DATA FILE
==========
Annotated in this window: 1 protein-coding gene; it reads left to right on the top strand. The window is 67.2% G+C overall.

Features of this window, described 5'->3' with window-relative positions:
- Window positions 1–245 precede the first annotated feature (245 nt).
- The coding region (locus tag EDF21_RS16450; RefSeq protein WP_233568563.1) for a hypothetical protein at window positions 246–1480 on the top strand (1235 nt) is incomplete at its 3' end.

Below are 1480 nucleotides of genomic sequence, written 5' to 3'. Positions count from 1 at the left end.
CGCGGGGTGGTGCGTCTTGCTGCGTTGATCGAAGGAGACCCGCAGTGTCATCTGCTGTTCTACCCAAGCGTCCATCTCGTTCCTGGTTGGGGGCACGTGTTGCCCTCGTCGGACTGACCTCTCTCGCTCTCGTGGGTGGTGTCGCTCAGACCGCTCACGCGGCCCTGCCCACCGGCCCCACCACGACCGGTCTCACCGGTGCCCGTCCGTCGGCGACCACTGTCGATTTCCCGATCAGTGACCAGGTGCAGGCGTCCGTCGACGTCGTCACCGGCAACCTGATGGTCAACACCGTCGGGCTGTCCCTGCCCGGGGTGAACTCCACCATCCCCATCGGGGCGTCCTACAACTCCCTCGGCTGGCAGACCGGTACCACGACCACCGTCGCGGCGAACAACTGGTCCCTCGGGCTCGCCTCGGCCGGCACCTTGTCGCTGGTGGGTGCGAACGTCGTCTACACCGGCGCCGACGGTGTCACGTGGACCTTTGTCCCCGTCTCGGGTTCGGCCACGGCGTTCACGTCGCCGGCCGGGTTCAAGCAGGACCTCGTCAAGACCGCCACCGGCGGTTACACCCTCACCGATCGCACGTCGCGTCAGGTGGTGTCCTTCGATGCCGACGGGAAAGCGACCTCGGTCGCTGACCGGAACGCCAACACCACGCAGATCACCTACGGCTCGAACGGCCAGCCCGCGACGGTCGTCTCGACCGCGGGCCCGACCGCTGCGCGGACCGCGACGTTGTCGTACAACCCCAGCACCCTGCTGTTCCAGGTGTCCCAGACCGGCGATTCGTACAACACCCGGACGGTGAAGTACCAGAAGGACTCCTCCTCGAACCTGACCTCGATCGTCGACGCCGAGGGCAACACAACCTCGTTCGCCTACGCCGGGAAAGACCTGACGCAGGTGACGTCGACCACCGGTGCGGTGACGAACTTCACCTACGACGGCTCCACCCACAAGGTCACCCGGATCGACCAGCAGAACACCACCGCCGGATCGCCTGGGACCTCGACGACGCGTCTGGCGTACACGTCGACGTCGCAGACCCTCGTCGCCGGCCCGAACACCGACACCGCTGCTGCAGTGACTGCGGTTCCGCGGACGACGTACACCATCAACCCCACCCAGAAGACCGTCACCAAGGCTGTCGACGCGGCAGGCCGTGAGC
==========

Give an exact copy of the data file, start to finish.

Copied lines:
Annotated in this window: 1 protein-coding gene; it reads left to right on the top strand. The window is 67.2% G+C overall.

Features of this window, described 5'->3' with window-relative positions:
- Window positions 1–245 precede the first annotated feature (245 nt).
- The coding region (locus tag EDF21_RS16450; RefSeq protein WP_233568563.1) for a hypothetical protein at window positions 246–1480 on the top strand (1235 nt) is incomplete at its 3' end.

Below are 1480 nucleotides of genomic sequence, written 5' to 3'. Positions count from 1 at the left end.
CGCGGGGTGGTGCGTCTTGCTGCGTTGATCGAAGGAGACCCGCAGTGTCATCTGCTGTTCTACCCAAGCGTCCATCTCGTTCCTGGTTGGGGGCACGTGTTGCCCTCGTCGGACTGACCTCTCTCGCTCTCGTGGGTGGTGTCGCTCAGACCGCTCACGCGGCCCTGCCCACCGGCCCCACCACGACCGGTCTCACCGGTGCCCGTCCGTCGGCGACCACTGTCGATTTCCCGATCAGTGACCAGGTGCAGGCGTCCGTCGACGTCGTCACCGGCAACCTGATGGTCAACACCGTCGGGCTGTCCCTGCCCGGGGTGAACTCCACCATCCCCATCGGGGCGTCCTACAACTCCCTCGGCTGGCAGACCGGTACCACGACCACCGTCGCGGCGAACAACTGGTCCCTCGGGCTCGCCTCGGCCGGCACCTTGTCGCTGGTGGGTGCGAACGTCGTCTACACCGGCGCCGACGGTGTCACGTGGACCTTTGTCCCCGTCTCGGGTTCGGCCACGGCGTTCACGTCGCCGGCCGGGTTCAAGCAGGACCTCGTCAAGACCGCCACCGGCGGTTACACCCTCACCGATCGCACGTCGCGTCAGGTGGTGTCCTTCGATGCCGACGGGAAAGCGACCTCGGTCGCTGACCGGAACGCCAACACCACGCAGATCACCTACGGCTCGAACGGCCAGCCCGCGACGGTCGTCTCGACCGCGGGCCCGACCGCTGCGCGGACCGCGACGTTGTCGTACAACCCCAGCACCCTGCTGTTCCAGGTGTCCCAGACCGGCGATTCGTACAACACCCGGACGGTGAAGTACCAGAAGGACTCCTCCTCGAACCTGACCTCGATCGTCGACGCCGAGGGCAACACAACCTCGTTCGCCTACGCCGGGAAAGACCTGACGCAGGTGACGTCGACCACCGGTGCGGTGACGAACTTCACCTACGACGGCTCCACCCACAAGGTCACCCGGATCGACCAGCAGAACACCACCGCCGGATCGCCTGGGACCTCGACGACGCGTCTGGCGTACACGTCGACGTCGCAGACCCTCGTCGCCGGCCCGAACACCGACACCGCTGCTGCAGTGACTGCGGTTCCGCGGACGACGTACACCATCAACCCCACCCAGAAGACCGTCACCAAGGCTGTCGACGCGGCAGGCCGTGAGC